Patients were consented and data was obtained as part of the INSIGHTS study (NCT02156102). Only patients with HBSS/Sβ0 from whom lymphocyte subset panels had been prospectively collected were included in this analysis. Panels consisted of total CD3+ T cells, CD4+/CD8- (CD4+) and CD8+/CD4- (CD8+) T cells, CD19+ B cells and CD16/56+ NK cells; absolute neutrophil count (ANC), white blood cell count (WBC), CD4/CD8 and ANC/ALC (absolute lymphocyte count) ratios were examined as well. Patients were classified as having cardiovascular events (CVE) if they reported prior stroke, pulmonary embolism, deep vein thrombosis, myocardial infarction, arrhythmia, cardiomyopathy, coronary artery bypass or stent. Ulcer status was defined as history of, or current active cutaneous lower extremity ulcer. Also analyzed were self-reported pulmonary hypertension (pHTN), diabetes mellitus (DM), and a combined End Organ Damage Score (EODS) consisting of one point for each of the following clinical outcomes: CVA, Any Ulcer, pHTN, CAD (MI/CABG/stent), cardiomyopathy, PE/DVT, DM. Multivariate analysis was performed controlling for age, gender and active HU use and Spearman correlation coefficients were calculated using SAS software.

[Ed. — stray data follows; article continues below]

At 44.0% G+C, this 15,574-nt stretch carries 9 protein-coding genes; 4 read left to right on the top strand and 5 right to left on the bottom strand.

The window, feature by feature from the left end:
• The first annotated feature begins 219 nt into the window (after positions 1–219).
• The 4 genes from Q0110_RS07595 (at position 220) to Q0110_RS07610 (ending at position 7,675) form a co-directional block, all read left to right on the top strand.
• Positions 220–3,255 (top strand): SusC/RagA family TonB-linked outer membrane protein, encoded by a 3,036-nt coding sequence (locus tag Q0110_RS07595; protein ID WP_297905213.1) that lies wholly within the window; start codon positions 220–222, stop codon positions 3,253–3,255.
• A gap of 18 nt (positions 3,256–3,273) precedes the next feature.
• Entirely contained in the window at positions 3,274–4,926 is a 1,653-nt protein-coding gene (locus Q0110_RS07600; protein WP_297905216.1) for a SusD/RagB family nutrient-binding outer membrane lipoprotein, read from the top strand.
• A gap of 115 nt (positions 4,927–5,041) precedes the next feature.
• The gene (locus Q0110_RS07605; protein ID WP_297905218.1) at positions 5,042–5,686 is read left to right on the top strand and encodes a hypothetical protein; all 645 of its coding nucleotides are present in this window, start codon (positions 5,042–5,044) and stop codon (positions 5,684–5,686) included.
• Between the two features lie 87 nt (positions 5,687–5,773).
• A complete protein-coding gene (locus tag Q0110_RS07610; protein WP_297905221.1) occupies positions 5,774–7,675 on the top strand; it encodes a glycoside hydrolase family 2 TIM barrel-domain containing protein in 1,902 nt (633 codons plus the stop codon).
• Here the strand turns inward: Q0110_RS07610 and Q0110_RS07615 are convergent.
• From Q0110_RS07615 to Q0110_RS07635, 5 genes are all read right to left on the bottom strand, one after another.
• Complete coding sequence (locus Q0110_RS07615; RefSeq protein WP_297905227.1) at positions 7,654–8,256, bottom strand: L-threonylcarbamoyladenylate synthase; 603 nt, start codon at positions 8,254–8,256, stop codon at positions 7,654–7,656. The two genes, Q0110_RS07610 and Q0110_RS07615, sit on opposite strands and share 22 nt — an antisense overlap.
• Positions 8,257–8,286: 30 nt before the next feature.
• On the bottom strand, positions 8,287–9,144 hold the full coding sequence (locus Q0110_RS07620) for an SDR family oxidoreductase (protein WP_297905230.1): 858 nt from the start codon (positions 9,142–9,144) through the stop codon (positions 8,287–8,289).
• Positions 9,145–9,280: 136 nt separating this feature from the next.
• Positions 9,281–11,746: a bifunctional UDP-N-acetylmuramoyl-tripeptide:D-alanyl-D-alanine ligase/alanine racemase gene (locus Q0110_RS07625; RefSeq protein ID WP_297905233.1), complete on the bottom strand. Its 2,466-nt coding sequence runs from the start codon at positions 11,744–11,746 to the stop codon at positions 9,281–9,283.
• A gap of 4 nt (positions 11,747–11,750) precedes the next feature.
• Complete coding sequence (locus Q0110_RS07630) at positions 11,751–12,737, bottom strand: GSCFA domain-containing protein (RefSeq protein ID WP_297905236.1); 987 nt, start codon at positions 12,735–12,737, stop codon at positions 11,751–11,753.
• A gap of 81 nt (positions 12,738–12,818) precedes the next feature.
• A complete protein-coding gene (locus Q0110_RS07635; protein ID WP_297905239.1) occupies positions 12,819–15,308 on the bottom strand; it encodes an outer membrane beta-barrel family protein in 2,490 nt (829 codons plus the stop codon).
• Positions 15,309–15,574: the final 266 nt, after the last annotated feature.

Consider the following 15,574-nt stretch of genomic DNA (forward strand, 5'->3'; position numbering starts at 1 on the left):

170 patients were included in this analysis, 54.7% female, mean age of 38.7 years, 95.3% HbSS, 64.1% on active HU treatment, and 15.9% chronically transfused. Mean leukocyte counts were within reference ranges except for CD19+ cells (666 c/uL) which were double the upper limit of normal (ULN 321 c/uL) consistent with prior reports.

The 40% of patients with a CVE history showed an overall decrease in their lymphocyte populations (CD3+, CD4+, CD8+, CD19+) and WBC compared to those without (Table 1). Patients with a pHTN history (15.3%) had lower total CD3+, CD8+, CD19+, ANC’s and WBC’s. This resulted, somewhat surprisingly, in a significantly lower ANC/ALC ratio than in those patients without pHTN. No significant correlations with organ damage outcomes were noted for CD4/CD8 ratios or NK cells. Similar to the CVE findings, increased EODS was associated with significantly lower total T lymphocytes, CD4+, CD8+, and CD19+ cells while ANC/ALC ratio was significantly increased (Tables 2 & 3).